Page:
Justice on the Horizon?

Mr Bates vs The Post Office cast

A TV drama on the Post Office’s faulty Horizon system has forced the government to act to bring justice and compensation to the postmasters caught up in the scandal.

Retailers caught up in the Horizon scandal can finally see light at the end of the tunnel after the UK government announced it is to introduce new legislation to make sure that those convicted as a result of the faulty IT system are swiftly “exonerated and compensated”.

The move comes after recent ITV drama ‘Mr Bates vs The Post Office’ thrust the issue back into the spotlight.

Between 1999 and 2015, the Post Office prosecuted 736 sub-postmasters and mistresses based on Horizon. More than 700 branch managers were given criminal convictions – only 93 of these convictions have been overturned.

In Scotland, the Scottish Criminal Cases Review Commission (SCCRC) – which investigates possible miscarriages of justice – wrote to 73 potential victims of the Horizon scandal in 2020. As of December 2023, only 16 people had come forward in Scotland to ask for their convictions to be reviewed. However, that number may rise in the coming weeks and months given the renewed publicity around the scandal.

In November 2022 the SCCRC gave six people permission to appeal Horizon convictions in court. Of those initial six cases, five have so far been overturned. The other one is still waiting for an outcome.

The government has now committed to making sure convictions are overturned later this year. Once the convictions have been quashed, individuals will be entitled to at least £600,000 in compensation.

Prime Minister Rishi Sunak said: “This is one of the greatest miscarriages of justice in our nation’s history.

“People who worked hard to serve their communities had their lives and their reputations destroyed through absolutely no fault of their own. The victims must get justice and compensation.”

In response, First Minister Humza Yousaf, said Scottish Ministers are keen to work with the UK Government to deal with the impact on sub-postmasters convicted in Scotland, ensuring that a UK-wide approach is taken to exonerate those wrongfully convicted in Scottish courts.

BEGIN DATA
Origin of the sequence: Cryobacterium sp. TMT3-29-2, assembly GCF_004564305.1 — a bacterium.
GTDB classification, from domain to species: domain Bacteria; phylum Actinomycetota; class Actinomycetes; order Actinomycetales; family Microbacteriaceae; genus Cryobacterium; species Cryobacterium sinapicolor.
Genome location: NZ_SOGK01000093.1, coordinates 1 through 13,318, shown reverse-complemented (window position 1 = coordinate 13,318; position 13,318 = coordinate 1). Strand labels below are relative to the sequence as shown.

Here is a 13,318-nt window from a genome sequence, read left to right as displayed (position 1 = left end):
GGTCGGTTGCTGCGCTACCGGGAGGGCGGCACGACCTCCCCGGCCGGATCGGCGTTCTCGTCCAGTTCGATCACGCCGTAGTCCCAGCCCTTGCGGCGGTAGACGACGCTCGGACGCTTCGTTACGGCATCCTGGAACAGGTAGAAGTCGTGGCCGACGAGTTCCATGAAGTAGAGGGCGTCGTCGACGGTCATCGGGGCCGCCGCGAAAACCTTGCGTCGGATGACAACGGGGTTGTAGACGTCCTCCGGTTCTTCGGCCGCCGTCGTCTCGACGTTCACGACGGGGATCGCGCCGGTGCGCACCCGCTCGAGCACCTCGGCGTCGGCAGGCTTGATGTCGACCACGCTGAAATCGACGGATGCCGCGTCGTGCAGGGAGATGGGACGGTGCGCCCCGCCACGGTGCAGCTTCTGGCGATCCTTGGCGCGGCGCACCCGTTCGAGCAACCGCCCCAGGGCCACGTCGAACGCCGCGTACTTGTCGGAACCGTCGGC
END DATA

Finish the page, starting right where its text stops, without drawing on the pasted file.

“Given the unique circumstances arising from the Post Office Horizon scandal, it is right that normal processes for appeals are set aside to ensure that justice can now be delivered for those whose lives were greatly impacted by their wrongful conviction,” Yousaf added.

Wrongful prosecutions

The renewed interest in the scandal has also left Scotland’s Crown Office facing questions over its role in the wrongful prosecution of sub-postmasters. Prosecutors in Scotland were told of issues with evidence in 2013, but did not stop pursuing cases until 2015.

Scotland’s top law officer Lord Advocate Dorothy Bain KC recently appeared before the Scottish Parliament to answer questions about the scandal.

She told MSPs: “It is simply wrong to assert that Crown Office officials knew that there were problems with the Horizon system… did nothing about it and continued to prosecute in the face of reported problems. That’s just not what happened.”

Responding to questioning about why the Crown did not review previous cases or halt prosecutions earlier, Bain repeated that “responsibility lies with Post Office”.

Bain also told MSPs she was “looking urgently” at the specialist reporting role of the Post Office in Scotland, adding that any investigation into allegations of criminality on the part of the Post Office will need to wait until after the UK-wide public inquiry “and the full scale of their actions is understood”.